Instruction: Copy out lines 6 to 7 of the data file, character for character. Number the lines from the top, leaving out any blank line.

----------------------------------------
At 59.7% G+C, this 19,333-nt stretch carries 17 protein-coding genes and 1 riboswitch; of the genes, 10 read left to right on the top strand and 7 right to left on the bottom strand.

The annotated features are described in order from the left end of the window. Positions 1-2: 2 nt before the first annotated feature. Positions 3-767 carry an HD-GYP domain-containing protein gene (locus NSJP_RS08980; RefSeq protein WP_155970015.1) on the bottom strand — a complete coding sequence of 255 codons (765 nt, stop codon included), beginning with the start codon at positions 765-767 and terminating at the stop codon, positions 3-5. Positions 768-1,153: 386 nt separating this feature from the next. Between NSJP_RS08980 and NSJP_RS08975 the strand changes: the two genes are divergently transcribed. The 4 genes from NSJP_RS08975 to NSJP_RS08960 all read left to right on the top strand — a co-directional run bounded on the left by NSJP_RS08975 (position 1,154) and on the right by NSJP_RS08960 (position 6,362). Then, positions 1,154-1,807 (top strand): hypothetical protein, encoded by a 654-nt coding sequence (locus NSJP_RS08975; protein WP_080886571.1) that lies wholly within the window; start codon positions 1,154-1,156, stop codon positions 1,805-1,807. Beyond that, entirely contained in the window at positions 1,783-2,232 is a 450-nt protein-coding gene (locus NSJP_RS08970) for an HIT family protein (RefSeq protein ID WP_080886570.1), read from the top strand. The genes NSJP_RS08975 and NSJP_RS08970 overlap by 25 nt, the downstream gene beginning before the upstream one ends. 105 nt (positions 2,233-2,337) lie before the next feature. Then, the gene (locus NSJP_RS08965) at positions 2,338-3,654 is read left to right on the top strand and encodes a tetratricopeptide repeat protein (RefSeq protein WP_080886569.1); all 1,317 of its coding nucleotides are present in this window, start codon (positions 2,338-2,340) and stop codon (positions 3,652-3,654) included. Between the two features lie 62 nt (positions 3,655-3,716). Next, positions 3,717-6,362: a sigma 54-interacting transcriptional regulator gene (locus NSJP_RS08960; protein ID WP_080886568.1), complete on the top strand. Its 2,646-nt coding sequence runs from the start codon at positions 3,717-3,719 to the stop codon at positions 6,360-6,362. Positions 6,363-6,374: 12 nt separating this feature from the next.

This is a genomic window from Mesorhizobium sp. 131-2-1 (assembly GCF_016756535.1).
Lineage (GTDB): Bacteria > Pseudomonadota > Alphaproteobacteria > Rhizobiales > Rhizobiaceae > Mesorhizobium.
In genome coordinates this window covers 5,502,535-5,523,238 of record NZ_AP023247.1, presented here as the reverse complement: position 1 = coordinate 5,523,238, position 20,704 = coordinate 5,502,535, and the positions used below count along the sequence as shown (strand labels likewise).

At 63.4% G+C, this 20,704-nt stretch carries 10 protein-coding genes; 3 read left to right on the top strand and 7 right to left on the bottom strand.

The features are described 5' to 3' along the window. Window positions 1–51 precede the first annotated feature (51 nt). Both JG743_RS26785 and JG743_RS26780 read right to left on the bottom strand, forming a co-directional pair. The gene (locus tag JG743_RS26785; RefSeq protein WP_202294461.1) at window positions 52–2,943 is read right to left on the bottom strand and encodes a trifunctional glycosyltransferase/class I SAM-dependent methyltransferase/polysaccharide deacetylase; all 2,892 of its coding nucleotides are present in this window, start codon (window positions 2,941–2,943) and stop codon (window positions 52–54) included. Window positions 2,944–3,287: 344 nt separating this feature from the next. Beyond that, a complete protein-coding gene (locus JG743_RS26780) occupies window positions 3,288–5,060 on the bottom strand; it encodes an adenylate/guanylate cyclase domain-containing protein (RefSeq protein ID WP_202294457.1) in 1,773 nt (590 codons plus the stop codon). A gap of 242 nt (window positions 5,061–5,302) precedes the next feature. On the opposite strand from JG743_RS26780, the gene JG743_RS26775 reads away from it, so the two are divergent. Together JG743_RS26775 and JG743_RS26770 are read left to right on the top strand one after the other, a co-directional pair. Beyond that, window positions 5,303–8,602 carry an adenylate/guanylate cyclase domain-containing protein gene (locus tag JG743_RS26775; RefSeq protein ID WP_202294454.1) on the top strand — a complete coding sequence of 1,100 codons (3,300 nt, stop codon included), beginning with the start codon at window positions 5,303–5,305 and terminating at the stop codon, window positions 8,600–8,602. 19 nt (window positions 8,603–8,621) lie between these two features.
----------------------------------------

At 63.4% G+C, this 20,704-nt stretch carries 10 protein-coding genes; 3 read left to right on the top strand and 7 right to left on the bottom strand.

The features are described 5' to 3' along the window. Window positions 1–51 precede the first annotated feature (51 nt). Both JG743_RS26785 and JG743_RS26780 read right to left on the bottom strand, forming a co-directional pair. The gene (locus tag JG743_RS26785; RefSeq protein WP_202294461.1) at window positions 52–2,943 is read right to left on the bottom strand and encodes a trifunctional glycosyltransferase/class I SAM-dependent methyltransferase/polysaccharide deacetylase; all 2,892 of its coding nucleotides are present in this window, start codon (window positions 2,941–2,943) and stop codon (window positions 52–54) included. Window positions 2,944–3,287: 344 nt separating this feature from the next. Beyond that, a complete protein-coding gene (locus JG743_RS26780) occupies window positions 3,288–5,060 on the bottom strand; it encodes an adenylate/guanylate cyclase domain-containing protein (RefSeq protein ID WP_202294457.1) in 1,773 nt (590 codons plus the stop codon). A gap of 242 nt (window positions 5,061–5,302) precedes the next feature. On the opposite strand from JG743_RS26780, the gene JG743_RS26775 reads away from it, so the two are divergent. Together JG743_RS26775 and JG743_RS26770 are read left to right on the top strand one after the other, a co-directional pair. Beyond that, window positions 5,303–8,602 carry an adenylate/guanylate cyclase domain-containing protein gene (locus tag JG743_RS26775; RefSeq protein ID WP_202294454.1) on the top strand — a complete coding sequence of 1,100 codons (3,300 nt, stop codon included), beginning with the start codon at window positions 5,303–5,305 and terminating at the stop codon, window positions 8,600–8,602. 19 nt (window positions 8,603–8,621) lie between these two features.